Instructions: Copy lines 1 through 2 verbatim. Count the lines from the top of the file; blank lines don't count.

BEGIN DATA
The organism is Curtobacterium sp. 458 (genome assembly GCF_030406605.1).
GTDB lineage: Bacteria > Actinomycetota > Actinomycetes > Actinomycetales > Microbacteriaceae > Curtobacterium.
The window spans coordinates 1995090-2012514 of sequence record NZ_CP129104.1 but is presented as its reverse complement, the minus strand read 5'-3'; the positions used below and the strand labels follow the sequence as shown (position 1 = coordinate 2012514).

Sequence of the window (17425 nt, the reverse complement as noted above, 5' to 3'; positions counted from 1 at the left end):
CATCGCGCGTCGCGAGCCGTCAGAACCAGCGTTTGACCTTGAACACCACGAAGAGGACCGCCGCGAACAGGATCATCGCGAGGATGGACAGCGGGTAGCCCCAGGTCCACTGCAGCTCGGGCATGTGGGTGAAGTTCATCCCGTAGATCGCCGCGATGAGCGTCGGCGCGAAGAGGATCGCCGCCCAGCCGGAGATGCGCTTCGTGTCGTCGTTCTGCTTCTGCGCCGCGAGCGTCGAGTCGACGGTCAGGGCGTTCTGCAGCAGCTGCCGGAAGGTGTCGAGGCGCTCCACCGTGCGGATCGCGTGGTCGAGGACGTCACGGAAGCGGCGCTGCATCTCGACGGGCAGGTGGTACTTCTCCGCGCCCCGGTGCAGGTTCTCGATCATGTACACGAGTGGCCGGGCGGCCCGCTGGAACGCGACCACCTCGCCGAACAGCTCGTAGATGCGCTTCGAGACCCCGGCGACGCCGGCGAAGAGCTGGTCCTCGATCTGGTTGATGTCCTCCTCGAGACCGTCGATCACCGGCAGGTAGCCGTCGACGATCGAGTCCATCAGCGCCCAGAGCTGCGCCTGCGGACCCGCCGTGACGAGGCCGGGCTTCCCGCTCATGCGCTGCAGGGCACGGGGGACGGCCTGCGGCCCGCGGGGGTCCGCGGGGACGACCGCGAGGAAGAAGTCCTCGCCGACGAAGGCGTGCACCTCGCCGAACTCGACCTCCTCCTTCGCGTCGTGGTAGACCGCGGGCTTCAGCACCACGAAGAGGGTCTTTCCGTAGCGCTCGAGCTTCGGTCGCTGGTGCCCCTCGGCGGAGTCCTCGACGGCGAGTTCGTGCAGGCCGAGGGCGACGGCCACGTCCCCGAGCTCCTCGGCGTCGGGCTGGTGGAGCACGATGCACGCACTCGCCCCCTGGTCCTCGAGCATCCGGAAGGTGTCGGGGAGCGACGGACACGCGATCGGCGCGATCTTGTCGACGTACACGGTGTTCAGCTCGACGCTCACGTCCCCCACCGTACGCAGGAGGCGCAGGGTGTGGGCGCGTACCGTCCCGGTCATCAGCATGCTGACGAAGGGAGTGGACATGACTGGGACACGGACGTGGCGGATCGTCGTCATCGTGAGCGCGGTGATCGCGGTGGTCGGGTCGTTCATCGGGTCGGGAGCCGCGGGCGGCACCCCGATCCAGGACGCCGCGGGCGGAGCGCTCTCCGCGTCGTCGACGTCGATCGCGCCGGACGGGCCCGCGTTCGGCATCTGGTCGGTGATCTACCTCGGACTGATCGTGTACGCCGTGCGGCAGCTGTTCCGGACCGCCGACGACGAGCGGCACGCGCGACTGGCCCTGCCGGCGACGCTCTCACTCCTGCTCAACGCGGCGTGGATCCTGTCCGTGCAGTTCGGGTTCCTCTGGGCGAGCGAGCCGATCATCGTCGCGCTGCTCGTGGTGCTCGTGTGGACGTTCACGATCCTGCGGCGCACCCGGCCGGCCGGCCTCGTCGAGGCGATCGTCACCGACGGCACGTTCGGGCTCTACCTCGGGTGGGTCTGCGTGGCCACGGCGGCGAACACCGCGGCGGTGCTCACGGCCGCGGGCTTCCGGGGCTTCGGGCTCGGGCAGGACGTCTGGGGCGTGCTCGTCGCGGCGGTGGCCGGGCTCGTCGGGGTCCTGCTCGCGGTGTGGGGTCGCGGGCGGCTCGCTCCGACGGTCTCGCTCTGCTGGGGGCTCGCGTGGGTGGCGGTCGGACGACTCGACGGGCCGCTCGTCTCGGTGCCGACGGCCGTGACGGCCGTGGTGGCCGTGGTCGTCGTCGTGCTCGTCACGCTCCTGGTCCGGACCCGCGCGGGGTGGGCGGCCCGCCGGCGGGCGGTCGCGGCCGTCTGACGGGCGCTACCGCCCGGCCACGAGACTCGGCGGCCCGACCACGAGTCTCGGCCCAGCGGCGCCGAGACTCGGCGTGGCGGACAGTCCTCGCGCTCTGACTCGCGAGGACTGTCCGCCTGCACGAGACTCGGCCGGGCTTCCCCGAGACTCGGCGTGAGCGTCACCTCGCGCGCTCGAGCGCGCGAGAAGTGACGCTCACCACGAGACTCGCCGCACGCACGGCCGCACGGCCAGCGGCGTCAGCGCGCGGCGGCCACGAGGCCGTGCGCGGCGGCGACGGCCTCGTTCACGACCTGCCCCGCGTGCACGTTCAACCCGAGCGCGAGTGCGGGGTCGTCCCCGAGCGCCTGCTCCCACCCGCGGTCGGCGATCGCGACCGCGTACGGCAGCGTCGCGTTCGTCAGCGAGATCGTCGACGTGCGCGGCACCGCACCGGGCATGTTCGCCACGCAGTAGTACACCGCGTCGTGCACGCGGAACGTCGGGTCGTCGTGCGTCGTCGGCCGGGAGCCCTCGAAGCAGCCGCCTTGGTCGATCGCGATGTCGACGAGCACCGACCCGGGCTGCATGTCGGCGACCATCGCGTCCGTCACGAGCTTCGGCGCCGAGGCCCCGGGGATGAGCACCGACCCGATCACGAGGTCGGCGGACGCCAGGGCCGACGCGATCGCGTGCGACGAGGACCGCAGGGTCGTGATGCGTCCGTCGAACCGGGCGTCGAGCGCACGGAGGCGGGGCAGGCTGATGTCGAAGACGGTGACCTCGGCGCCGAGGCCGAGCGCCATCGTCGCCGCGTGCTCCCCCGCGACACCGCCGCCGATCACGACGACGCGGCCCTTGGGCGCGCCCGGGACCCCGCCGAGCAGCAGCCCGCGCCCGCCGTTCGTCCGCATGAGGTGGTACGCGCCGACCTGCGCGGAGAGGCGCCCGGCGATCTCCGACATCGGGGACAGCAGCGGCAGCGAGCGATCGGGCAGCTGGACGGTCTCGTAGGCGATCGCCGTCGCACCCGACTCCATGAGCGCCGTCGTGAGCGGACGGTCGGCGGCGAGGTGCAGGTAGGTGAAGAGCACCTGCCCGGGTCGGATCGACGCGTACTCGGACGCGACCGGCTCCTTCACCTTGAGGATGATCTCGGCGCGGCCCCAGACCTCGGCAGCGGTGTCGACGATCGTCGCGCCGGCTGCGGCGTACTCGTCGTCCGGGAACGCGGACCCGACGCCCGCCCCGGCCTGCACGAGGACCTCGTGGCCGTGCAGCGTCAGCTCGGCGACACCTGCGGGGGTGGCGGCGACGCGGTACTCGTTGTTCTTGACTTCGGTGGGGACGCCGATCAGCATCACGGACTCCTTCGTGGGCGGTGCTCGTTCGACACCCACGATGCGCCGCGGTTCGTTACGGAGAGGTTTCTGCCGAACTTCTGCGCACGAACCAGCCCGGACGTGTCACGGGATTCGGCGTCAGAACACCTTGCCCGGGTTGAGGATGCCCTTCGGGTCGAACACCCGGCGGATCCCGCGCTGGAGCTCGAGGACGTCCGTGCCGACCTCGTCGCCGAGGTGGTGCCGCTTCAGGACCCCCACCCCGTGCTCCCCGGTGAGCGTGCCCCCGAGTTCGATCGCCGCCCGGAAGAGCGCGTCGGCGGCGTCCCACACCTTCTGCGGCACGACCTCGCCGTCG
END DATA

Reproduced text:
The organism is Curtobacterium sp. 458 (genome assembly GCF_030406605.1).
GTDB lineage: Bacteria > Actinomycetota > Actinomycetes > Actinomycetales > Microbacteriaceae > Curtobacterium.